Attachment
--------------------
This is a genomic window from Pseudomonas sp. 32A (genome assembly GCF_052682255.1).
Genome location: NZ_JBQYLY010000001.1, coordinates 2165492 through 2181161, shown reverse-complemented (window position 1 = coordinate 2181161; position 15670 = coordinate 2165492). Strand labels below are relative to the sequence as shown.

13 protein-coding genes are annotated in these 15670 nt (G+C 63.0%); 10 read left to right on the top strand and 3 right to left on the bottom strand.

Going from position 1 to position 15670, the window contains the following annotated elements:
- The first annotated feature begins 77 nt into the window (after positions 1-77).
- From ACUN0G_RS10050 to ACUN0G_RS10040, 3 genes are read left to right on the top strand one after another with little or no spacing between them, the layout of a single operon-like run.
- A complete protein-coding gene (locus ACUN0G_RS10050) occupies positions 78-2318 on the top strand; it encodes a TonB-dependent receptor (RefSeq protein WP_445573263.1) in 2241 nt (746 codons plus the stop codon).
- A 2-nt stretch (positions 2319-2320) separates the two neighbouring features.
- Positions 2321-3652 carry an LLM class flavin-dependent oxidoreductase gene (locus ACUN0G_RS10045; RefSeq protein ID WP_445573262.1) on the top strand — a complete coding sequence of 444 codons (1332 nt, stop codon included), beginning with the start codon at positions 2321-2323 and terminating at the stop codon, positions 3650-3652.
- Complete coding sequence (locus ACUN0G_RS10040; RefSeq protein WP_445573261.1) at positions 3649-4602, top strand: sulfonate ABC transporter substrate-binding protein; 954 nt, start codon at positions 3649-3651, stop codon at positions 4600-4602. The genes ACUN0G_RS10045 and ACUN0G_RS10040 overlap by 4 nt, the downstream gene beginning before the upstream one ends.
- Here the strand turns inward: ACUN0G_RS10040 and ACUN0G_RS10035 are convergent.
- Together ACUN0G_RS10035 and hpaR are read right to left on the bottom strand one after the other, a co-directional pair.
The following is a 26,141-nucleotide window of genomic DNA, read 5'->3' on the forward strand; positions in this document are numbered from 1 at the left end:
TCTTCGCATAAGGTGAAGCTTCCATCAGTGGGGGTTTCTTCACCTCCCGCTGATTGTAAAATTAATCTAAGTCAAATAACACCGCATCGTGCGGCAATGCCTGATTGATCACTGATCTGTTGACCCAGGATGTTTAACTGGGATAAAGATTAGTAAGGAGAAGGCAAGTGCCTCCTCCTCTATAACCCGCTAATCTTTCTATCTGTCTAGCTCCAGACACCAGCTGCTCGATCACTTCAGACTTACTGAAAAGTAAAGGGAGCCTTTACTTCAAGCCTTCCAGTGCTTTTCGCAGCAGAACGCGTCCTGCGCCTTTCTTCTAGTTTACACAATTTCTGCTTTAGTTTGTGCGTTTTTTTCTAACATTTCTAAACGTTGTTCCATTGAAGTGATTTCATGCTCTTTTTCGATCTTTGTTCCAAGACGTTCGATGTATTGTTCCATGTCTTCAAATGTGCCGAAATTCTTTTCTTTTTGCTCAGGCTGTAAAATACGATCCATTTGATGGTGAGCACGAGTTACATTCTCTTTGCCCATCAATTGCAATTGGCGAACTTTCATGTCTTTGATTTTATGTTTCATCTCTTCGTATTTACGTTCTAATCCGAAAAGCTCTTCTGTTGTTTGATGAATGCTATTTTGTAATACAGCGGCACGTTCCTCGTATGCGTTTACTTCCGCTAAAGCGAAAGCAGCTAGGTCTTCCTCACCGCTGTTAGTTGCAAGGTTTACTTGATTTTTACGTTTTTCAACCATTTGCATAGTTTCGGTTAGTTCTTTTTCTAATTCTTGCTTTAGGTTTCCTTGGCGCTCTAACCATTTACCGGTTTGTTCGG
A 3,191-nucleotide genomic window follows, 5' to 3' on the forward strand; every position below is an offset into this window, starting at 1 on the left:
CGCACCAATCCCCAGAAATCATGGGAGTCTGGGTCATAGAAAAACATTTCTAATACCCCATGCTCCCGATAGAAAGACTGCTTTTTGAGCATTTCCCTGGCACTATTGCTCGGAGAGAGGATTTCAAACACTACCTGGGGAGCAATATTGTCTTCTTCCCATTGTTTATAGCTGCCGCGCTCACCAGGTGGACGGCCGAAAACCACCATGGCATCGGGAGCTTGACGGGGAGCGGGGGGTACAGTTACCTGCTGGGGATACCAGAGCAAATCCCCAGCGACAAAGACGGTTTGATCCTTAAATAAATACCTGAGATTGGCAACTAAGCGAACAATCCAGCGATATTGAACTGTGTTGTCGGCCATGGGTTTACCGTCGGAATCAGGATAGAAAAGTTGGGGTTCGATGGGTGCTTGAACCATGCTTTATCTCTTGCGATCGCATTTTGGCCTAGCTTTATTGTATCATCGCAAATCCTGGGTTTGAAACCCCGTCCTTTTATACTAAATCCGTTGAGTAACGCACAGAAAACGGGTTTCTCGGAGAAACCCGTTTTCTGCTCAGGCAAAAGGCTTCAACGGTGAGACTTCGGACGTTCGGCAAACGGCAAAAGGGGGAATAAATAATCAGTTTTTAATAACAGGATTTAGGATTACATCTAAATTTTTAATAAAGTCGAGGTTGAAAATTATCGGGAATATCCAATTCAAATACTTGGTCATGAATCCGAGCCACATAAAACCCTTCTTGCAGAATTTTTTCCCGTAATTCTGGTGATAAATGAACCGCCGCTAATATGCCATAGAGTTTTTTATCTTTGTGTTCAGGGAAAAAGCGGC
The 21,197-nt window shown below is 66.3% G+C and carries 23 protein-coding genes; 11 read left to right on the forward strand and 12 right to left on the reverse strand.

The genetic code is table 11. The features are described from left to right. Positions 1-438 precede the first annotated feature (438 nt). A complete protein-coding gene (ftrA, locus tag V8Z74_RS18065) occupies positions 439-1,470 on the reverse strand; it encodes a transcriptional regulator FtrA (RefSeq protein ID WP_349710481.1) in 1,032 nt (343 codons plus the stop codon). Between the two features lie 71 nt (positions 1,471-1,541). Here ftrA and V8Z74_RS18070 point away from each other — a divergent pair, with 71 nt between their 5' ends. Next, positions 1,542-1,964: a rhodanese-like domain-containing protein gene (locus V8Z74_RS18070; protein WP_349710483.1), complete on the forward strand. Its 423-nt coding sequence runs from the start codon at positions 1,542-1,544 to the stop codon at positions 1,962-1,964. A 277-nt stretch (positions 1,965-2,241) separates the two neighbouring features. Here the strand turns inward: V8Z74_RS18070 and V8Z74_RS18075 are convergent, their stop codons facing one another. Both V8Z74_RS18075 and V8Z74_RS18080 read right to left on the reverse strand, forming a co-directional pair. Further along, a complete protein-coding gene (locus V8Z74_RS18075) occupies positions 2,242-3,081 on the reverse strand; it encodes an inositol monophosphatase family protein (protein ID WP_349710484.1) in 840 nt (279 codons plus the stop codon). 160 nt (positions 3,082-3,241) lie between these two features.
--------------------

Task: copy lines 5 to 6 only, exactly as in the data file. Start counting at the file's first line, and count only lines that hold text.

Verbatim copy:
- The first annotated feature begins 77 nt into the window (after positions 1-77).
- From ACUN0G_RS10050 to ACUN0G_RS10040, 3 genes are read left to right on the top strand one after another with little or no spacing between them, the layout of a single operon-like run.